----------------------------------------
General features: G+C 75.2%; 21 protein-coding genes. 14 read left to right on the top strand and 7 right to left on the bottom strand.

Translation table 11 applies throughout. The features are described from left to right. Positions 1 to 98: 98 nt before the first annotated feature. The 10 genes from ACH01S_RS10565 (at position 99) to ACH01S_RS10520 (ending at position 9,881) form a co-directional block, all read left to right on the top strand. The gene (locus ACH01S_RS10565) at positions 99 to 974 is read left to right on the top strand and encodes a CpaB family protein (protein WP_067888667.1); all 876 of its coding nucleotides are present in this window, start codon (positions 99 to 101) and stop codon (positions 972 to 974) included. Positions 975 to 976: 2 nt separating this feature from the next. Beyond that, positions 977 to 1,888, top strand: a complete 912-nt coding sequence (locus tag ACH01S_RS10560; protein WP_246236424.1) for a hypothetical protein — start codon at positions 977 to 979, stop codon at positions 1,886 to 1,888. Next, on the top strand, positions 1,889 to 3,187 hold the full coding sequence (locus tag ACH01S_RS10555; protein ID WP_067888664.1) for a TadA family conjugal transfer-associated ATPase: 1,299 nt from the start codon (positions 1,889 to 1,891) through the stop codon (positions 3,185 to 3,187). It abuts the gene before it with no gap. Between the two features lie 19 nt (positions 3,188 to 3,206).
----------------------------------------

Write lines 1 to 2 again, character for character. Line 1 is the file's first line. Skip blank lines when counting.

General features: G+C 75.2%; 21 protein-coding genes. 14 read left to right on the top strand and 7 right to left on the bottom strand.

Translation table 11 applies throughout. The features are described from left to right. Positions 1 to 98: 98 nt before the first annotated feature. The 10 genes from ACH01S_RS10565 (at position 99) to ACH01S_RS10520 (ending at position 9,881) form a co-directional block, all read left to right on the top strand. The gene (locus ACH01S_RS10565) at positions 99 to 974 is read left to right on the top strand and encodes a CpaB family protein (protein WP_067888667.1); all 876 of its coding nucleotides are present in this window, start codon (positions 99 to 101) and stop codon (positions 972 to 974) included. Positions 975 to 976: 2 nt separating this feature from the next. Beyond that, positions 977 to 1,888, top strand: a complete 912-nt coding sequence (locus tag ACH01S_RS10560; protein WP_246236424.1) for a hypothetical protein — start codon at positions 977 to 979, stop codon at positions 1,886 to 1,888. Next, on the top strand, positions 1,889 to 3,187 hold the full coding sequence (locus tag ACH01S_RS10555; protein ID WP_067888664.1) for a TadA family conjugal transfer-associated ATPase: 1,299 nt from the start codon (positions 1,889 to 1,891) through the stop codon (positions 3,185 to 3,187). It abuts the gene before it with no gap. Between the two features lie 19 nt (positions 3,188 to 3,206).